June 2015 – Predictive model used by Florida’s DJJ

The Claim Lab uses predictive models to assess the outcomes of disability and workers compensation claims, but we are excited to see that this technology is starting to be picked up across a range of different sectors.

I read this article on the Chronicle of Social Justice last week about Florida’s Department of Juvenile Justice(DJJ), which looks like it will become the first state to use this sort if assessment technology to process its data to better predict outcomes and find patterns in data.

The process sounds very similar to what we do here at the Claim Lab to analyze the effectiveness of a process. For application of intervention services on a claim, its important to understand what process works and what does not, so the use of that service can be cost justified. A predictive model is used taking account of a number of different data points to figure out future behavior. In the Claim Lab’s case, we are trying to figure out the likelihood of a return to work, Florida’s DJJ is trying to figure out the best way to reduced levels of incarceration without increasing risk to the community. This means, figuring out which individuals are able to participate in community based programs for rehabilitation and those that need more structured and more expensive residential programs.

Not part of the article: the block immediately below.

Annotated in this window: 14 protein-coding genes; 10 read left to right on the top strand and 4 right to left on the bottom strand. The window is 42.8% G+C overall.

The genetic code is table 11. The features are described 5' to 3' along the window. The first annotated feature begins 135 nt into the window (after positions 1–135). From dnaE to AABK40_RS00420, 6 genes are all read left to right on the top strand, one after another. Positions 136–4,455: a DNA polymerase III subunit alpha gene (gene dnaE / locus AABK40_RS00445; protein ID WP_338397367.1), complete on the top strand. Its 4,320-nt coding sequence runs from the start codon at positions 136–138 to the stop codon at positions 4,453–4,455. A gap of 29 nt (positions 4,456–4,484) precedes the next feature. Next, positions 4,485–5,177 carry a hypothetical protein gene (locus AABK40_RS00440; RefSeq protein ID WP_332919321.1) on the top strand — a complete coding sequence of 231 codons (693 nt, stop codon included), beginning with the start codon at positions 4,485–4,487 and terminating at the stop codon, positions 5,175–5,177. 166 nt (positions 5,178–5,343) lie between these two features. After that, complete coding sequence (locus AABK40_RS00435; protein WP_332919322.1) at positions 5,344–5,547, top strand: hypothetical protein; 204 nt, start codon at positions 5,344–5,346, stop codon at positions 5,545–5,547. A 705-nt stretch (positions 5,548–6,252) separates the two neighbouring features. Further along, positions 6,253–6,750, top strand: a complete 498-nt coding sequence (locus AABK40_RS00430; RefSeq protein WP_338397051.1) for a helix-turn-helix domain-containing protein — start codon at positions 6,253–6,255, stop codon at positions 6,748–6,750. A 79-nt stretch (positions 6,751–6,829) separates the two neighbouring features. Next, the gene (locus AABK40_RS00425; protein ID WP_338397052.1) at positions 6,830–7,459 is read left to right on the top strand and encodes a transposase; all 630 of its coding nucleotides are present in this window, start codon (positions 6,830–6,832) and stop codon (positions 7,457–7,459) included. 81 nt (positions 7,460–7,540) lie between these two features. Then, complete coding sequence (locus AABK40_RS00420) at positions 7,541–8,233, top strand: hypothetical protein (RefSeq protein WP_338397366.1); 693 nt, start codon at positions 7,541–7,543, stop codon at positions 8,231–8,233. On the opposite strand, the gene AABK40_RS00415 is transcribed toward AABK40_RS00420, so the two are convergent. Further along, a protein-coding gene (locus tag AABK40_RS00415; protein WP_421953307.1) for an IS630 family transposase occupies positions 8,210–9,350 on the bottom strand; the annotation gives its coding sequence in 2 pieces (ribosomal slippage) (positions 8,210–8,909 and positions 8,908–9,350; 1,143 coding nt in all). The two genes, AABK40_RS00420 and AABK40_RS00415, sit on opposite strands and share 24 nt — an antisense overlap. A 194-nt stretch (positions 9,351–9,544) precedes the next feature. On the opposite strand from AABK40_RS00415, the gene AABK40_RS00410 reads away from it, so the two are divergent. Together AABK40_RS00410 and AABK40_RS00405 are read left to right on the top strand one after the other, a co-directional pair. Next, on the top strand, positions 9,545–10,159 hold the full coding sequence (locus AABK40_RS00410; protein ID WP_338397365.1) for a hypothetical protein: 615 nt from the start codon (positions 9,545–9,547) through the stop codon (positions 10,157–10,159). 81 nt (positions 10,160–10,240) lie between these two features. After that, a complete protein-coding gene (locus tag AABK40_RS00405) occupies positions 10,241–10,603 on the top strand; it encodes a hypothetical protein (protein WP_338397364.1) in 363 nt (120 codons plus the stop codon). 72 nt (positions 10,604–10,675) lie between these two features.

Again the similarities to the insurance world is stark. There are the low risk claims and high risk claims which are easier to predict outcomes for. It is the mass of claims in the middle where decisions are trickier. Likewise, there are obvious pathways for low and high risk individuals, but the Florida DJJ needed better analysis on the moderate and moderate-high categories.

Through their predictive model (which they were keen to emphasize was used in conjunctions with more traditional evaluation methods) 19% of youths were classified as ‘moderate risk’ compared to the previous methods which classified 11% as moderate. The predictive model put 8% of youths in the two higher (moderate-high and high), compared to the 17% that the previous model assigned to these.

Whilst Florida DJJ are still doing work to figure out how to use the data and ensure that the model is working most efficiently, this is another example if the power that predictive modelling can hold across a range of sectors.

To read this article in full, click here.

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